In her new book, political scientist Prerna Singh considers why some states develop more inclusive welfare policies and deliver better social outcomes.
“The quality of life that a person leads,” writes Prerna Singh, “depends critically on where she leads it.” How Solidarity Works for Welfare: Subnationalism and Social Development in India is at its core an unpacking of that sentence and its implications for international development. Why do some states in India deliver better schools and health care systems than others?
Economic factors explain some of this variation, but there are other forces, too. Singh’s novel argument marks a departure from existing theories about social welfare, which emphasize the importance of economic development or the nature and extent of democracy and political parties. Instead, Singh attributes this variation to the strength of collective identity—the sense of “we-ness”—among the state’s citizens.
Her award-winning book received the Woodrow Wilson Prize for the best book in politics and the Barrington Moore Prize for the best book in comparative historical sociology, both in 2016. What was it that so impressed them? Using an innovative mix of statistical and comparative historical analyses, Singh packed her book with a wealth of evidence on the perplexing differences in social welfare between places that are otherwise similar demographically, socially, economically, and politically.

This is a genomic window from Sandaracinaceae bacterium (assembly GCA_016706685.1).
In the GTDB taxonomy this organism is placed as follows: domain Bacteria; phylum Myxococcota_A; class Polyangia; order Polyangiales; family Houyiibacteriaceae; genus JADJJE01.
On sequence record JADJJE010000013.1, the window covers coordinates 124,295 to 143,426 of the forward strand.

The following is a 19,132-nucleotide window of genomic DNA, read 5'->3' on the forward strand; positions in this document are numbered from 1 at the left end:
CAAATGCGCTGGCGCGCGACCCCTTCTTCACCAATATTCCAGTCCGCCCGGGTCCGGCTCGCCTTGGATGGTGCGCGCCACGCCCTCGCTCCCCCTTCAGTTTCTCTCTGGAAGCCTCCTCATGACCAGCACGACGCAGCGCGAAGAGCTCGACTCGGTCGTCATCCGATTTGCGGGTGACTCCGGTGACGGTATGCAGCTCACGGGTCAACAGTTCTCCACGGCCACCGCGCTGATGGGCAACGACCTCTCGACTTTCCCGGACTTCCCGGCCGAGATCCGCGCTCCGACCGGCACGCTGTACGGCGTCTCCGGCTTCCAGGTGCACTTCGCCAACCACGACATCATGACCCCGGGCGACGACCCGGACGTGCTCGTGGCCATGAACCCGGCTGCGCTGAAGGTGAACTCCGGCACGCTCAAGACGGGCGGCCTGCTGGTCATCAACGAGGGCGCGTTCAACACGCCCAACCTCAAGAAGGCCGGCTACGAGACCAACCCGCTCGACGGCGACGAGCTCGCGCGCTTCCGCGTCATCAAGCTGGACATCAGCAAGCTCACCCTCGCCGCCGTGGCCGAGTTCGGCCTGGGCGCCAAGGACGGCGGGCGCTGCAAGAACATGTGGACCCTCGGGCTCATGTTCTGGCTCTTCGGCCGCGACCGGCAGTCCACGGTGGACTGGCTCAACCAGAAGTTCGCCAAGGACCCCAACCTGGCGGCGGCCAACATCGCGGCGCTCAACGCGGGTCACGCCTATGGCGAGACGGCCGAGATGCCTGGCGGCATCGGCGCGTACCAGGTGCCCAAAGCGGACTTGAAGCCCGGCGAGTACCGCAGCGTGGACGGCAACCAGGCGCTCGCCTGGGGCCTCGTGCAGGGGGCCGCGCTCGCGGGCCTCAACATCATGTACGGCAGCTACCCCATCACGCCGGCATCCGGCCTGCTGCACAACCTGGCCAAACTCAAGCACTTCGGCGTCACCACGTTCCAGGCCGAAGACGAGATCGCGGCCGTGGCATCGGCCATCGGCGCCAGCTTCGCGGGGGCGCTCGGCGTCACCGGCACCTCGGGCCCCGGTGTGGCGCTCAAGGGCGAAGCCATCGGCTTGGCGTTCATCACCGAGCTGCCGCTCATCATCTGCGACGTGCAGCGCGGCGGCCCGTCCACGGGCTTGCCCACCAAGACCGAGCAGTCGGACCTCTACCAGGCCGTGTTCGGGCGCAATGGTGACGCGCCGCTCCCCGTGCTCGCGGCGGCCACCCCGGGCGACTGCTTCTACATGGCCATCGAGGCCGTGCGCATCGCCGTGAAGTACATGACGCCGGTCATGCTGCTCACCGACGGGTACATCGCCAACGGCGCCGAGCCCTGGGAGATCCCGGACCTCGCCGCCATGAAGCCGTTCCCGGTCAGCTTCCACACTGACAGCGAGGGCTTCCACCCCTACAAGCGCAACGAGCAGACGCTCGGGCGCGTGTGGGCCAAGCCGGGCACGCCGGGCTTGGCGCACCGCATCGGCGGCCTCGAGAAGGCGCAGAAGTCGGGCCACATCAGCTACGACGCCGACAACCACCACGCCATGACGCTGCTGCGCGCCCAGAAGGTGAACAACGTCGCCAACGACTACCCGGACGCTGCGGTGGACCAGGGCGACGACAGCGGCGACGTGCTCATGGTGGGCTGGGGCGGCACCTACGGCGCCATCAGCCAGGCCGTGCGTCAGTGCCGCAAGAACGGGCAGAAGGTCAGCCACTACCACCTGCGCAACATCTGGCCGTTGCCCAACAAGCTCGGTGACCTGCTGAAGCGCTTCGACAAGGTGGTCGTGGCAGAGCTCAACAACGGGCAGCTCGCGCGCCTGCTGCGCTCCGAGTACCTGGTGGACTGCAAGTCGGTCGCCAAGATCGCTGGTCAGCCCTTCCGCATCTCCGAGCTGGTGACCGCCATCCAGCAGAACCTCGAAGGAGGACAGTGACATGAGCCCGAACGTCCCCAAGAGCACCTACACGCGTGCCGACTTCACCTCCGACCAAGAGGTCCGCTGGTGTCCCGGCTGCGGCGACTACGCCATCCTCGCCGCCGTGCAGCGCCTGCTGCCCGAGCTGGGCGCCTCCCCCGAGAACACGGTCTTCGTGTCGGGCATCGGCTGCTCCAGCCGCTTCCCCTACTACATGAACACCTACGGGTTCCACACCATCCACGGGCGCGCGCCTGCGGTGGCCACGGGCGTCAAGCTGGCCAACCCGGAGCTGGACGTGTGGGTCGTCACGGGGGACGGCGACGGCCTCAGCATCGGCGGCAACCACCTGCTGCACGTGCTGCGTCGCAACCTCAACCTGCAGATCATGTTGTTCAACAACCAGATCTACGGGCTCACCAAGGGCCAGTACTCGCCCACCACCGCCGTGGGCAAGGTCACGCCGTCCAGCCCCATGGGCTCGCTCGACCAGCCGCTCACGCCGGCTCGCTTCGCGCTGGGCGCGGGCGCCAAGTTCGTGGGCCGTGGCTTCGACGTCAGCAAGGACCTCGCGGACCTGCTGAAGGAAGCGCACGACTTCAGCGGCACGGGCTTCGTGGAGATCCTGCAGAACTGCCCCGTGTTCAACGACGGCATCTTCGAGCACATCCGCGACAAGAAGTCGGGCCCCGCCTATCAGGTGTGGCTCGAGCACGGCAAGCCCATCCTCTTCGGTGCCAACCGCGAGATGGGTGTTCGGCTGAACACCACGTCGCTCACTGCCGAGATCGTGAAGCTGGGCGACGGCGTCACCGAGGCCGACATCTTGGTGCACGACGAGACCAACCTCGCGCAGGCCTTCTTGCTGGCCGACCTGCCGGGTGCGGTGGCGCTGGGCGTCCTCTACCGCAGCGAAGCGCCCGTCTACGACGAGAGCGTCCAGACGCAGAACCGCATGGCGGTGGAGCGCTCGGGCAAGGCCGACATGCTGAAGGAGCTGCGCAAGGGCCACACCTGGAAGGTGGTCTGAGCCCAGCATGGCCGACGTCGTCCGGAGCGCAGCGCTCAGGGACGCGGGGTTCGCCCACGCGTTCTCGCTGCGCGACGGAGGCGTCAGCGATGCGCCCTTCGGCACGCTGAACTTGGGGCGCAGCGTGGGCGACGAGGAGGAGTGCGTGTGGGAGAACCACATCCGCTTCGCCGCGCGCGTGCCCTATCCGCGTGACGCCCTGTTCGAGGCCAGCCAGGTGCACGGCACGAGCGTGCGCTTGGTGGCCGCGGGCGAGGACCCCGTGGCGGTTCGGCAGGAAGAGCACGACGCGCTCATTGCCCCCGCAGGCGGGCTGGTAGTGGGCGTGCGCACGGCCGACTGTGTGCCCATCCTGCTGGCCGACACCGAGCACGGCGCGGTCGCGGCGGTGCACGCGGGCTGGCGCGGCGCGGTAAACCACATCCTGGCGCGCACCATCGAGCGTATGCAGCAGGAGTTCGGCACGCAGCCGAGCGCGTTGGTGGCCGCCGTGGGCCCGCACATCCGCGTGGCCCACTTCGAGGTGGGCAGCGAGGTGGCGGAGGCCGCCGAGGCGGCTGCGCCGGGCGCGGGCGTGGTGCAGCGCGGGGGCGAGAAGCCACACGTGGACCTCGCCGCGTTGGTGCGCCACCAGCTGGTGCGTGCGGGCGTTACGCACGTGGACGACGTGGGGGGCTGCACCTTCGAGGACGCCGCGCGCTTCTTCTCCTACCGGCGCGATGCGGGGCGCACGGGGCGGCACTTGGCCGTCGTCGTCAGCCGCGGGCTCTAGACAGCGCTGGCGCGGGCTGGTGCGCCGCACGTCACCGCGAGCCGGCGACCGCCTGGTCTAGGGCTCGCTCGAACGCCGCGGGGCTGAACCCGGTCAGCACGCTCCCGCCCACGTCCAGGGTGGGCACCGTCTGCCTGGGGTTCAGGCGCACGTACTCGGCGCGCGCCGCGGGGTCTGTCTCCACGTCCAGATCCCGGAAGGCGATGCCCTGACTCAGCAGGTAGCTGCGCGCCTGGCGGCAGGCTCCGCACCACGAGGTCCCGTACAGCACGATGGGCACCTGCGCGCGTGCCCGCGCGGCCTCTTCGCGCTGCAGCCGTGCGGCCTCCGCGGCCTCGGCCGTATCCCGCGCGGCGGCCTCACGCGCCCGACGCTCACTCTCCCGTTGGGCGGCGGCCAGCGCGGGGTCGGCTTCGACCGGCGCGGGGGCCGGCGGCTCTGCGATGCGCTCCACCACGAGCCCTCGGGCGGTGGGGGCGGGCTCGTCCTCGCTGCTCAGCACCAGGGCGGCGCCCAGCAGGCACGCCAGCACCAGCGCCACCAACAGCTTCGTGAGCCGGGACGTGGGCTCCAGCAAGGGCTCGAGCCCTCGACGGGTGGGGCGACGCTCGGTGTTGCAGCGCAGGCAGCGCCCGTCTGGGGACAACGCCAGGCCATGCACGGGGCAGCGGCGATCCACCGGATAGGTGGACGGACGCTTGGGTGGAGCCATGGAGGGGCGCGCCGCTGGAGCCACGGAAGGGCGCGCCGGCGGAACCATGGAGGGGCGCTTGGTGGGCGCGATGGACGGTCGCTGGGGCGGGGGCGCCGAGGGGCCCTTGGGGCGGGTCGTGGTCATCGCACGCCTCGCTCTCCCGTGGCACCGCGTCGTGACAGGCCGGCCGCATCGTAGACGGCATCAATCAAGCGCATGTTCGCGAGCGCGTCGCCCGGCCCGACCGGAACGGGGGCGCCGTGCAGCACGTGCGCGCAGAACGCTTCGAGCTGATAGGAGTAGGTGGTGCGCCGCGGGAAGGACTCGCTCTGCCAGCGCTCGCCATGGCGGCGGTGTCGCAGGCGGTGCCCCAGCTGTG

What is Subnationalism?
“Subnationalism” is Singh’s term for “People with a belief in a shared past and a common culture, based often but not necessarily on language, who identify with, or desire the creation of and control over, a political-administrative unit within a sovereign country that corresponds to a territory they believe belonged to their forebears.” Unlike nationalism, which is usually associated with a demand for an independent country, subnationalists are willing to settle for political power within a country. How is subnationalism different from other types of collective identities such as ethnicity? “I was looking for a concept that would allow me to get at culture—such as a shared history and language—which are important for ethnic identities, but also politics, specifically the desire for administrative control over a territory,” Singh said in a recent interview.
It is people’s emotional response, she argues, that is the raw stuff of politics.
How Solidarity Works for Welfare
Drawing on social psychology and political theory, Singh argues the “we-ness” expressed in subnationalism is a very important motivator for political elites in particular. India’s constitution vests primary power over social policies with states rather than the central government in New Delhi. When policy makers feel a sense of solidarity with their subnational homeland, they feel obligated to support the interests of the community as a whole. They are more likely to push for progressive social policies that disproportionately benefit the poor, like delivering public health services or implementing public education programs.
According to Singh’s argument, states that are characterized by a stronger sense of subnational solidarity are more likely to be characterized by generous welfare expenditures and better social indicators. “A subnational identity is most likely to be maintained when it is institutionalized, for example, in a single language policy, state-sponsored festivals and art forms, as well as the establishment of arts, literary, and cultural academies,” writes Singh.